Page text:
2.50
Hdl Handle:
http://hdl.handle.net/10033/619101
Title:
The culturome of the human nose habitats reveals individual bacterial fingerprint patterns.
Authors:
Kaspar, Ursula; Kriegeskorte, André; Schubert, Tanja; Peters, Georg; Rudack, Claudia; Pieper, Dietmar H; Wos-Oxley, Melissa; Becker, Karsten
Abstract:
The complex anatomy of the human nose might offer distinct microbial niches. Microbiota composition may affect nose inflammatory diseases and Staphylococcus aureus carriage. Considering different nasal cavity locations, microbial colonization was analysed across individuals exhibiting chronic nasal inflammatory diseases (n = 18) and those without local inflammation signs (n = 16). Samples were collected systematically during surgery and examined by an extensive culture-based approach and, for a subset, by 16S rRNA gene community profiling. Cultivation yielded 141 taxa with members of Staphylococcus, Corynebacterium and Propionibacterium as most common isolates comprising the nasal core culturome together with Finegoldia magna. Staphylococcus aureus was most frequently found in association with Staphylococcus epidermidis and Propionibacterium acnes, and the posterior vestibules were redefined as S. aureus' principle habitat. Culturome analysis revealed host-specific bacterial 'fingerprints' irrespective of host-driven factors or intranasal sites. Comparisons between cultivable and molecular fingerprints demonstrated that only a small fraction of phylotypes (6.2%) was correlated. While the total number of different phylotypes was higher in the molecular dataset, the total number of identifications down to the species level was higher in the culturomic approach. To determine host-specific microbiomes, the advantages of molecular approaches should be combined with the resolution and reliability of species identification by culturomic analyses.
Affiliation:
Helmholtz Centre for infection research, Inhoffenstr. 7, 38124 Braunschweig, Germany.
Citation:
The culturome of the human nose habitats reveals individual bacterial fingerprint patterns. 2016, 18 (7):2130-42 Environ. Microbiol.
Journal:
Environmental microbiology
Issue Date:
Jul-2016
URI:
http://hdl.handle.net/10033/619101
DOI:
10.1111/1462-2920.12891
PubMed ID:
25923378
Type:
Article
Language:
en
ISSN:
1462-2920
Appears in Collections:
publications of the research group microbial interactions and processes (MINP)

Full metadata record

DC FieldValue Language
dc.contributor.authorKaspar, Ursulaen
dc.contributor.authorKriegeskorte, Andréen
dc.contributor.authorSchubert, Tanjaen
dc.contributor.authorPeters, Georgen
dc.contributor.authorRudack, Claudiaen
dc.contributor.authorPieper, Dietmar Hen
dc.contributor.authorWos-Oxley, Melissaen
dc.contributor.authorBecker, Karstenen
dc.date.accessioned2016-08-31T10:02:35Z-
dc.date.available2016-08-31T10:02:35Z-
dc.date.issued2016-07-
dc.identifier.citationThe culturome of the human nose habitats reveals individual bacterial fingerprint patterns. 2016, 18 (7):2130-42 Environ. Microbiol.en
dc.identifier.issn1462-2920-
dc.identifier.pmid25923378-
dc.identifier.doi10.1111/1462-2920.12891-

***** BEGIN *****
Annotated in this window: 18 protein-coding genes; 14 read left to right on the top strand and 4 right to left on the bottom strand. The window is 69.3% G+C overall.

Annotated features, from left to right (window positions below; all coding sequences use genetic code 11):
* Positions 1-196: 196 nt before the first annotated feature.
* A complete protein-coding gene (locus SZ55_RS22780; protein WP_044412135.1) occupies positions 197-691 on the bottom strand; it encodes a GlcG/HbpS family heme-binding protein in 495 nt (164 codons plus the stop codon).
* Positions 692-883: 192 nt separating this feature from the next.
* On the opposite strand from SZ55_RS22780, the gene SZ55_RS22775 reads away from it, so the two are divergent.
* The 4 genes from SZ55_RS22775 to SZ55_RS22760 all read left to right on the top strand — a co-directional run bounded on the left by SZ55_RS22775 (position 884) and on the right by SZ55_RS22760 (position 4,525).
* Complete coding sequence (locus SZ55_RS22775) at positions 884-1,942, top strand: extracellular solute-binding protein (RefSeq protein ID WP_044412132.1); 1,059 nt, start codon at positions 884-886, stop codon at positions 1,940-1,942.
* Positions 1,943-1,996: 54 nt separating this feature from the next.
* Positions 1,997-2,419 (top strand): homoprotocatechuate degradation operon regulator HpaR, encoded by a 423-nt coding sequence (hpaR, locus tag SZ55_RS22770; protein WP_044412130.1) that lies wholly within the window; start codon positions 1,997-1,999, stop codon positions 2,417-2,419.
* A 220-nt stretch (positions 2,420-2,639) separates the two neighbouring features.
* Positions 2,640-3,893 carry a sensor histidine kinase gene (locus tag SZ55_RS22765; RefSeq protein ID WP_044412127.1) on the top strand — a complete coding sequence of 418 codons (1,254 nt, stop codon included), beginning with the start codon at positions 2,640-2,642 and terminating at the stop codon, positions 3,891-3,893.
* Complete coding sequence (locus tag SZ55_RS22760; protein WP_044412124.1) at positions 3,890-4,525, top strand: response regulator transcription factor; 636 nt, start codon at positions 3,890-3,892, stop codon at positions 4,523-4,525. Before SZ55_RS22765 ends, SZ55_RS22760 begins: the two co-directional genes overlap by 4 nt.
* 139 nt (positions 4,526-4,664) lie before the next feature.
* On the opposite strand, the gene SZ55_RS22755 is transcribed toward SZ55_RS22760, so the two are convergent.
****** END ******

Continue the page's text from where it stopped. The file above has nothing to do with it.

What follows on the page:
dc.identifier.urihttp://hdl.handle.net/10033/619101-
dc.description.abstractThe complex anatomy of the human nose might offer distinct microbial niches. Microbiota composition may affect nose inflammatory diseases and Staphylococcus aureus carriage. Considering different nasal cavity locations, microbial colonization was analysed across individuals exhibiting chronic nasal inflammatory diseases (n = 18) and those without local inflammation signs (n = 16). Samples were collected systematically during surgery and examined by an extensive culture-based approach and, for a subset, by 16S rRNA gene community profiling. Cultivation yielded 141 taxa with members of Staphylococcus, Corynebacterium and Propionibacterium as most common isolates comprising the nasal core culturome together with Finegoldia magna. Staphylococcus aureus was most frequently found in association with Staphylococcus epidermidis and Propionibacterium acnes, and the posterior vestibules were redefined as S. aureus' principle habitat. Culturome analysis revealed host-specific bacterial 'fingerprints' irrespective of host-driven factors or intranasal sites. Comparisons between cultivable and molecular fingerprints demonstrated that only a small fraction of phylotypes (6.2%) was correlated. While the total number of different phylotypes was higher in the molecular dataset, the total number of identifications down to the species level was higher in the culturomic approach. To determine host-specific microbiomes, the advantages of molecular approaches should be combined with the resolution and reliability of species identification by culturomic analyses.en
dc.language.isoenen
dc.rights.urihttp://creativecommons.org/licenses/by-nc-sa/4.0/*
dc.titleThe culturome of the human nose habitats reveals individual bacterial fingerprint patterns.en
dc.typeArticleen
dc.contributor.departmentHelmholtz Centre for infection research, Inhoffenstr. 7, 38124 Braunschweig, Germany.en
dc.identifier.journalEnvironmental microbiologyen

Related articles on PubMed

This item is licensed under a Creative Commons License
Creative Commons
All Items in HZI are protected by copyright, with all rights reserved, unless otherwise indicated.